“Columbine Cafeteria”May 6–June 25, 2016
Greenspon presents Columbine Cafeteria by Bunny Rogers (b. 1990), the artist’s first solo exhibition in the United States.
Columbine Cafeteria is both an exhibition and a sprawling installation, comprised of visual vignettes and artworks in a range of media including, digital animation, sculpture, textiles, clothing, stained glass, and paintings. This collision of old and new technologies is apt, as Rogers addresses well known, highly charged and difficult subjects in the uncomfortable zone between historical record and fantasy. As the exhibition title suggests, Columbine Cafeteria pivots around the 1999 shootings at Columbine High School in Columbine, Colorado. It is the second body of work that Rogers has dedicated to that watershed event; the first was presented in Columbine Library, her 2014 exhibition at Société, Berlin. Rogers has painstakingly researched not only the event but also the unsettling phenomena that arose in its wake, specifically on-line communities dedicated to the shooters Dylan and Eric. The artist likewise melds fantasy and fiction with forensic data, suggesting that our experiences reside in the flux between the two.
The tables and chairs used in the Columbine cafeteria, as well as garbage bins and mops used in public schools around the country, are referenced here in a series of meticulously fabricated sculptures that are manipulated into a type of portraiture. Arranged in installation-like tableaux, they are here infused with emotion, pathos, and beckon both sympathy and aversion. Reject Chair set (1), (all works 2016) is a partially melted stack of plastic chairs that have fused together; suspended in mid-decomposition, it evokes the resigned sadness of Martin Kippenberger’s drunken lampposts. Adjacent to this is Cafeteria set, a table surrounded by 14 chairs, the same that would have been arranged around the Columbine cafeteria tables. On the table is a smattering of apples, hand-carved to have jack-o-lantern faces, with votive candles, lit and flickering inside. The manufactured, benign horror of Halloween is transcribed onto the healthy snack, which is also a classic gift from student to teacher. It tinges the already loaded scene with the insinuation of trouble that was never supposed to happen—within the safe space of school, or of trick-or-treating. The apples appear throughout the gallery, huddled together in scattered groups, and take part in other artworks. So many carved faces could suggest stand-ins for the school kids themselves, while the amassment of their tiny lights has the effect of a vigil.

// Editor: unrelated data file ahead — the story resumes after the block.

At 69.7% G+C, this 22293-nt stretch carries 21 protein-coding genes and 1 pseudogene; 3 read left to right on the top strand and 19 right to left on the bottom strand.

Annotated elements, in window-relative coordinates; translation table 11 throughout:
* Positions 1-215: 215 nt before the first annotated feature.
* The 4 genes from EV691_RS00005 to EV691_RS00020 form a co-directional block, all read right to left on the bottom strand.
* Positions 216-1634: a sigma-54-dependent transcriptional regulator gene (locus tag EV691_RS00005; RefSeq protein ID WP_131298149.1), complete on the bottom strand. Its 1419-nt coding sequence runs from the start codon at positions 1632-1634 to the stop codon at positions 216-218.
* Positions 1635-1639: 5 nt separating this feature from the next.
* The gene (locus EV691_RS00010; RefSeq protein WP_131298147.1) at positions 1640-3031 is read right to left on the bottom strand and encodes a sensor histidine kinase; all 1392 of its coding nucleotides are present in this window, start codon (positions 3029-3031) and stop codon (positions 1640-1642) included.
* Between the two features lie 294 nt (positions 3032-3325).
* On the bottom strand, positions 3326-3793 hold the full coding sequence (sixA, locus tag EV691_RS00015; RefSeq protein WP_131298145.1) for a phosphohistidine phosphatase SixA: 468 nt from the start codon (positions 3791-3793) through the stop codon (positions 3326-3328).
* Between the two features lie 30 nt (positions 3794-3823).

Rogers includes a video, two stained glass windows, and a suite of portraits in addition to the sculptural works. The characters depicted, and who populate both Columbine Cafeteria and Columbine Library, come from the cartoon series Clone High, aired from 2002-2003, which featured famous historical figures like Abraham Lincoln, Cleopatra, and Gandhi reincarnated as teenagers, navigating the dramas of high school. Rogers assumes the identity of the protagonist Joan of Arc, defined by her cynicism and lack of feeling. In one episode, Joan meets a new clone, understood to be Mandy Moore, who teaches her how to appreciate a holiday called Snowflake Day. Joan finally responds with feelings, and calls her—with tears in her eyes—“an angel.” Rogers savors the connection between these two characters and, as if she were Joan, memorializes Mandy in several works throughout the exhibition. Mandy’s Piano Solo in Columbine Cafeteria, is a video of her at a piano, occasionally slugging from a bottle of wine, playing a trio of Elliot Smith songs in the digitally rendered, recreated space of the shootings.
In a highly aestheticized and mannered way, Rogers takes on the subject of childhood trauma, a complex arena that she shares with artists such as Mike Kelley, Paul McCarthy, Robert Gober, and Karen Kiliminik to name some of the very few who have also tackled those difficult topics. Within the context of Columbine, Rogers brings forth the parallels between great vulnerability and great evil, which are so potent in the experience of every child. She raises questions about the formation of empathy, the nature of mourning and tragedy, as well as the possibilities for faith and redemption.
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- Fateman, Johanna, Artforum, September 2016
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- Frank, Priscilla, "Artist Rebuilds Columbine’s Cafeteria In A Sobering Take On Gun Violence." Huffington Post, June 9, 2016
- Schwendener, Martha, "Review: Bunny Rogers, 'Columbine Cafeteria'." The New York Times, June 9, 2016
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